At the beginning of WW1, two of the most significant problems confronting the artillery corps were lack of modern guns and shortage of ammunition. During the disgraceful retreats and surrenders of the Balkan Wars, hundreds of guns and heavy equipment were lost and a considerable amount of ammunition was consumed. The Ottoman economy collapsed under the heavy burdens of wars and following political crises. Contrary to expectations, the alliance with Germany did not provide relief.
Krupp 87mm Feldkanone L24 M1885
The Krupp 87mm Feldkanone L/24 M1885(better known as the mantelli in the Ottoman Army), was introduced to modernise the Ottoman Artillery capability.

Therefore the establishment numbers of batteries and guns had to be reduced and obsolete guns that had been discarded were reintroduced. In 1911 the Ottoman army replaced the well-established square division structure (two brigades each with two regiments) with a division comprising three regiments each with three battalions. This new structure eliminated both brigade headquarters and a regiment.Consequently, the divisional field artillery brigades were transformed into three-battalion artillery regiments. After the Balkan Wars, however, the number of battalions and batteries had to be reduced due to shortages of guns and equipment. According to the new establishment, each divisional field artillery regiment would have two battalions each with two batteries. One battalion would be field artillery equipped with eight 75mm Krupp Feldkanone L/30 M1903and the other would be mountain artillery equipped with eight 75mm KruppGebirgskanone L/14 M1904. Nevertheless, there were not enough guns to equip batteries even according to this lean establishment. To address this shortfall, 87mm Krupp Feldkanone L/24 M1885(better known as mantelliin the Ottoman army),75mm Krupp Gebirgskanoneand some other guns were introduced as replacements. Howitzers and heavy artillery units, generally, were placed under the corps or field army artillery groups. Similarly,a general lack of howitzers and heavy artillery kept these formations weak.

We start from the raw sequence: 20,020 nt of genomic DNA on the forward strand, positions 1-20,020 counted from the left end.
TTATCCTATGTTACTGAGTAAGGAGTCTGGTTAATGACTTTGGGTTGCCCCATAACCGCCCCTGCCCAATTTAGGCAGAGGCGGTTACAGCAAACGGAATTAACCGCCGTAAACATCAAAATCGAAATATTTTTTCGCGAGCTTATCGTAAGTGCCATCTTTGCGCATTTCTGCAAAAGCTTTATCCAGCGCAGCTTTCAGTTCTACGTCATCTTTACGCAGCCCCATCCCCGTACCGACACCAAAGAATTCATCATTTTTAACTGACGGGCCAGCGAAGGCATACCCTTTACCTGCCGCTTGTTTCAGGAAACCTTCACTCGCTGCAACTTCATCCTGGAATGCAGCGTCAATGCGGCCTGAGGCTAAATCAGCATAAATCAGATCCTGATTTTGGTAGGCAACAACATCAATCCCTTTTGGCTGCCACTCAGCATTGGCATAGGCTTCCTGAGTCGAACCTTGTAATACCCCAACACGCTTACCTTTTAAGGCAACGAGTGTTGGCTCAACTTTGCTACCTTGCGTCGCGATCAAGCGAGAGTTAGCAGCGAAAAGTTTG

The Dardanelles Straits

The Dardanelles Straits and Gallipoli Peninsula had been part of an organised fortress command from very early times. Throughout this period, defence of the area remained largely the responsibility of the Ottoman artillery corps. In fact, almost every artillery officer, particularly the heavy artillery branch, served at least one term in the Dardanelles Fortified Zone Command (Çanakkale Müstahkem Mevki Kumandanlığı) prior to 1914. This defence arrangement was changed when the WW1 started. First,III Army Corps in Tekirdağ (Rodosto) moved to the Gallipoli Peninsula to carry out the defence against amphibious landings on 2 November 1914 and the Fifth Army was activated under the command of LTGEN Liman von Sanders (a German officer) and took over the defence responsibility on 26 March 1915.